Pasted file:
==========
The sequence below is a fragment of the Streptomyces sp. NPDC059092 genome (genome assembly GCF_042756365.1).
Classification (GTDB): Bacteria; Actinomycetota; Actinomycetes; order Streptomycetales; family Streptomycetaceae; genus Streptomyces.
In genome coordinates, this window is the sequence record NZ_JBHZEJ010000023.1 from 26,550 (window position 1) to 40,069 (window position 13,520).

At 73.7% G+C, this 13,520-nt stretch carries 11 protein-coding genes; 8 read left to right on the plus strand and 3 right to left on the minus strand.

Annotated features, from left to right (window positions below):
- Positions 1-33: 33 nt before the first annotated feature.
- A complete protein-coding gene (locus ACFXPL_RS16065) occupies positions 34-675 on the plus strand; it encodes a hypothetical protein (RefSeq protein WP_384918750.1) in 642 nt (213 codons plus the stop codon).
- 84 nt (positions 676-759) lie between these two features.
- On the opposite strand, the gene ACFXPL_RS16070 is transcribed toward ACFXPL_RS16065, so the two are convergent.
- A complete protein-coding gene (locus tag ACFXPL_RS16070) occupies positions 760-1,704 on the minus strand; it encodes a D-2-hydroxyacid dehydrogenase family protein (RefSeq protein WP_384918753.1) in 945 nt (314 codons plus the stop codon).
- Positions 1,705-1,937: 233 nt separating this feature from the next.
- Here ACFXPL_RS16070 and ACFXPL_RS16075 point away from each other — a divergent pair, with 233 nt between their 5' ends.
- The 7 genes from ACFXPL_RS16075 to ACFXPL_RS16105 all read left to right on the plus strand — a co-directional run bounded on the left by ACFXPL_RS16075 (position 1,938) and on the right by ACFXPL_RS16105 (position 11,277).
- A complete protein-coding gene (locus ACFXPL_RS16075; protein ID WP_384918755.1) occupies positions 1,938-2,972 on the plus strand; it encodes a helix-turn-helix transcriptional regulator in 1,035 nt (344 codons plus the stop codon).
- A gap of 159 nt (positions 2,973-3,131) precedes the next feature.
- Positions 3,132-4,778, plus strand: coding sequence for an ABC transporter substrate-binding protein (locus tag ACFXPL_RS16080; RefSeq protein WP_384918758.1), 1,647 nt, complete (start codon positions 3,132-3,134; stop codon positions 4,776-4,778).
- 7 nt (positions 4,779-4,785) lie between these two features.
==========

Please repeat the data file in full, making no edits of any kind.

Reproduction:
The sequence below is a fragment of the Streptomyces sp. NPDC059092 genome (genome assembly GCF_042756365.1).
Classification (GTDB): Bacteria; Actinomycetota; Actinomycetes; order Streptomycetales; family Streptomycetaceae; genus Streptomyces.
In genome coordinates, this window is the sequence record NZ_JBHZEJ010000023.1 from 26,550 (window position 1) to 40,069 (window position 13,520).

At 73.7% G+C, this 13,520-nt stretch carries 11 protein-coding genes; 8 read left to right on the plus strand and 3 right to left on the minus strand.

Annotated features, from left to right (window positions below):
- Positions 1-33: 33 nt before the first annotated feature.
- A complete protein-coding gene (locus ACFXPL_RS16065) occupies positions 34-675 on the plus strand; it encodes a hypothetical protein (RefSeq protein WP_384918750.1) in 642 nt (213 codons plus the stop codon).
- 84 nt (positions 676-759) lie between these two features.
- On the opposite strand, the gene ACFXPL_RS16070 is transcribed toward ACFXPL_RS16065, so the two are convergent.
- A complete protein-coding gene (locus tag ACFXPL_RS16070) occupies positions 760-1,704 on the minus strand; it encodes a D-2-hydroxyacid dehydrogenase family protein (RefSeq protein WP_384918753.1) in 945 nt (314 codons plus the stop codon).
- Positions 1,705-1,937: 233 nt separating this feature from the next.
- Here ACFXPL_RS16070 and ACFXPL_RS16075 point away from each other — a divergent pair, with 233 nt between their 5' ends.
- The 7 genes from ACFXPL_RS16075 to ACFXPL_RS16105 all read left to right on the plus strand — a co-directional run bounded on the left by ACFXPL_RS16075 (position 1,938) and on the right by ACFXPL_RS16105 (position 11,277).
- A complete protein-coding gene (locus ACFXPL_RS16075; protein ID WP_384918755.1) occupies positions 1,938-2,972 on the plus strand; it encodes a helix-turn-helix transcriptional regulator in 1,035 nt (344 codons plus the stop codon).
- A gap of 159 nt (positions 2,973-3,131) precedes the next feature.
- Positions 3,132-4,778, plus strand: coding sequence for an ABC transporter substrate-binding protein (locus tag ACFXPL_RS16080; RefSeq protein WP_384918758.1), 1,647 nt, complete (start codon positions 3,132-3,134; stop codon positions 4,776-4,778).
- 7 nt (positions 4,779-4,785) lie between these two features.